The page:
Next month, tens of thousands of young people will leave home to attend university for the first time. On their college campus, they'll likely be exposed to new ways of thinking, bad cafeteria food and--if they're minorities--racism. This is especially true for students of color headed to predominantly white universities. If these students aren't prepared for such experiences because they were raised in culturally diverse areas or have little prior experience with racism, campus life will be trying. Such was the case for Alana Mohamed, who describes herself as "a light-skinned Guyanese-American" from a Muslim family.
When Mohamed, a New Yorker, first stepped foot on her New England college's campus, she felt immediate culture shock. "I was literally the only person of color in a sea of white people," Mohamed recalled on Racialicious.com. "This had never happened to me before."
Mohamed wasn't just unaccustomed to being the only brown face in the crowd but to overhearing racist jokes, racist observations about people of color and outright hateful bigotry, all of which she experienced at her college. For example, she witnessed two white classmates discussing African-American hair. One of the girls remarked:
"And why does their hair do that? Like, why is it like that? It's like they're a whole different species! They kind of...look like animals a little." When Mohamed balked, the two girls were clueless as to why she considered their remarks offensive.
This wasn't the only experience that left a bad taste in her mouth. Because of her Muslim surname, classmates often asked Mohamed if her family was religious. When she explained that they weren't, her classmates routinely expressed relief. "Oh, good, 'cause I know how crazy they can be," they said.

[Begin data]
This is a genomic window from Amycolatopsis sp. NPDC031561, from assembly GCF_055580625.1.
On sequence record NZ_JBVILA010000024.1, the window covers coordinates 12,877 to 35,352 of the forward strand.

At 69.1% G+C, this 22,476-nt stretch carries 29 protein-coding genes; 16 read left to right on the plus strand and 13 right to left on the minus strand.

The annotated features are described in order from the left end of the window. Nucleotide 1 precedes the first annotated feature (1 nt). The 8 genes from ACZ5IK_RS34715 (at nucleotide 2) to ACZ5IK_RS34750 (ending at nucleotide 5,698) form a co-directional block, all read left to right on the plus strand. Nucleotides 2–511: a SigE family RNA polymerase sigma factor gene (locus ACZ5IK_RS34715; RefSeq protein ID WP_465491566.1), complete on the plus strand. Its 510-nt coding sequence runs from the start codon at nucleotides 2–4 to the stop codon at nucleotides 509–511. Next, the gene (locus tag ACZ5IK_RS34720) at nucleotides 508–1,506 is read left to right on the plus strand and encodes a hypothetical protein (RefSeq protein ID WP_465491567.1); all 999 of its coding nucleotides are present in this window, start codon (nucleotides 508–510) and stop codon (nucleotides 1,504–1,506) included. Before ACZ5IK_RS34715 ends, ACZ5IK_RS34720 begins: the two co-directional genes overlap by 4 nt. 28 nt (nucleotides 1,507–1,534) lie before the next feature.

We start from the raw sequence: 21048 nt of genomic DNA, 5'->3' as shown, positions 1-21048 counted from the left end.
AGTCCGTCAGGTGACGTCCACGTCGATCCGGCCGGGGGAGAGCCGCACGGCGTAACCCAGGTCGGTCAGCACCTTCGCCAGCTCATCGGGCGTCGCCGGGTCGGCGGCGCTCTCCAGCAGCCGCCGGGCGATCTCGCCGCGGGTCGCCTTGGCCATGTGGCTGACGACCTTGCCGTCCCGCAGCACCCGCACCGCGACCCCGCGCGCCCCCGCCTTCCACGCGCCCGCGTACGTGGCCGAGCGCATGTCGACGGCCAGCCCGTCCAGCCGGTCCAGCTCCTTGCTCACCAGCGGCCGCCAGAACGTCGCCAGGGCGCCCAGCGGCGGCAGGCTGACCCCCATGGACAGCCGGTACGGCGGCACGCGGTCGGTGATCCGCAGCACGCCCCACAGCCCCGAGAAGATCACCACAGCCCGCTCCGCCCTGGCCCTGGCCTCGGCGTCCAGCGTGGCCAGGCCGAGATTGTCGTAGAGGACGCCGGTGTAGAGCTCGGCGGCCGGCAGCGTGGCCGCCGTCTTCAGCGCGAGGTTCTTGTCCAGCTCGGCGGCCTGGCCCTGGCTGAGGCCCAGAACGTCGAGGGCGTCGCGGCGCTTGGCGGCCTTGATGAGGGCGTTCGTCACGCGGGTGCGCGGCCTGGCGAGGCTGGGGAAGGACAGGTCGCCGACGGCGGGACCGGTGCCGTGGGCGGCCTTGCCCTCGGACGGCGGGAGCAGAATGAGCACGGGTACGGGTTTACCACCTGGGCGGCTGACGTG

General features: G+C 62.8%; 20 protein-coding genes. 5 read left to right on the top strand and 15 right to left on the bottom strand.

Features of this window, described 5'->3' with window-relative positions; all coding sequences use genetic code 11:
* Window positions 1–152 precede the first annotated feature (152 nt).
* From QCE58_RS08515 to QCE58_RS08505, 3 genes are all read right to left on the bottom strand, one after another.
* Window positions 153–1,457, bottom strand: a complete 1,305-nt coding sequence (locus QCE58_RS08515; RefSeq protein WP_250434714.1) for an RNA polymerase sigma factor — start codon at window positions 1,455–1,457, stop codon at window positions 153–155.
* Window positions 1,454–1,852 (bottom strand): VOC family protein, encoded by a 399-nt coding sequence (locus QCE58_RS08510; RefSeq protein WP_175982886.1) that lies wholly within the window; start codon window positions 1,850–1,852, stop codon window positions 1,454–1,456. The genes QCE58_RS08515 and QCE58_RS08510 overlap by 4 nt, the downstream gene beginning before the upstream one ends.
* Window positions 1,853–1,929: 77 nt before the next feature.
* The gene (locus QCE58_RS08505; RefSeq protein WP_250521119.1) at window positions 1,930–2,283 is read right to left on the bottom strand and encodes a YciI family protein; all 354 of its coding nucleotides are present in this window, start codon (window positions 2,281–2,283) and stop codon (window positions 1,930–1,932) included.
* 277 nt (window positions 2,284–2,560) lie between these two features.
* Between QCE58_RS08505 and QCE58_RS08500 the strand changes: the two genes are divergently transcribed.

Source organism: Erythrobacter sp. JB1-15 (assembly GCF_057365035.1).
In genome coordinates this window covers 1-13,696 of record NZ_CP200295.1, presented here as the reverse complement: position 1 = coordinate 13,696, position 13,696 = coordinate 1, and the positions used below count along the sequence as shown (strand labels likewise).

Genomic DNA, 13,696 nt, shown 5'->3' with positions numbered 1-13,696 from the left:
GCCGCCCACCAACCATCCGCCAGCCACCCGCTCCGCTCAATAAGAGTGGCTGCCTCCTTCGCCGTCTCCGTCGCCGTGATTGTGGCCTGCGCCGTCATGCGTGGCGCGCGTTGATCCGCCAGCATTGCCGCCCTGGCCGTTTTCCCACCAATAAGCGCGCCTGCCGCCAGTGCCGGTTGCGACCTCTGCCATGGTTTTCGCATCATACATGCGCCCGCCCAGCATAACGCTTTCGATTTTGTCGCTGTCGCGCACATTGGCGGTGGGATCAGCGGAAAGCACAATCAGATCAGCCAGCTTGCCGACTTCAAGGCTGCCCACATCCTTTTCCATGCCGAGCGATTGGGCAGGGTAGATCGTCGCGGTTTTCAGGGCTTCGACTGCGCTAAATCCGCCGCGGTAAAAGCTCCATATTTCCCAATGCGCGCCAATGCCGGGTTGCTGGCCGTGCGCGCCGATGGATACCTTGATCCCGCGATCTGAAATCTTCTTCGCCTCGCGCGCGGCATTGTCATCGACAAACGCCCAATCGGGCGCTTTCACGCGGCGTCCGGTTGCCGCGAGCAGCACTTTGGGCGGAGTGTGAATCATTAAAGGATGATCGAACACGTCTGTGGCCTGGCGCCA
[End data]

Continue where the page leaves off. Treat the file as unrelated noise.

Once Mohamed heard a student in her dorm hallway exclaim, "F--king Muslim scum, f--king ruining our country. Motherf--kers." The remark generated cheers. "I was in my room at the time and couldn't see who had said it," Mohamed recalled. "And quite frankly, I was too terrified to go see."
Due to such experiences on campus, Mohamed spent her first year of college feeling alienated and marginalized. She's hardly alone. In recent years, race scandals have broken out on college campuses thanks to "ghetto parties" thrown by students bent on stereotyping African-American culture or white students complaining about rising numbers of Asian-American students on campus. And don't forget the affirmative action bake sales thrown by conservative student groups to suggest that black and Latino kids in college are only there because they're minorities. They couldn't possibly be talented enough to have gained admission without affirmative action.
In short, the college campus can be a hostile place for students of color. Mohamed decided to leave the university she spent her first year at to attend a college in a diverse part of New York City. Some students of color may not have the option of transferring, though. An academic or athletic scholarship may render it impossible.
So, how can minority students on mostly white college campuses buffer themselves against racism?
For one, these students should seek out other students of color who can relate to what they're going through. They can find these students by participating in cultural clubs, enrolling in courses about race or connecting to minority faculty members, as they may mentor students of color on campus. Connecting to minority alumni through organizations for grads of color will also prove helpful. After all, minority alumni can relay how they survived the challenge of life on a mostly white college campus for four years.
Of course, the burden of fitting in on a mostly white campus shouldn't fall on students of color alone. Colleges can play a crucial role in helping all students navigate through issues of race on campus. At my alma mater, Occidental College, programs on diversity were held during orientation week. Students were guided through discussions about race, class and gender. Moreover, students of all racial backgrounds could apply to live in the multicultural hall on campus.
By having a multicultural agenda, Occidental prevented many students of color from spending their first year of college suffering in silence, as Mohamed said she did.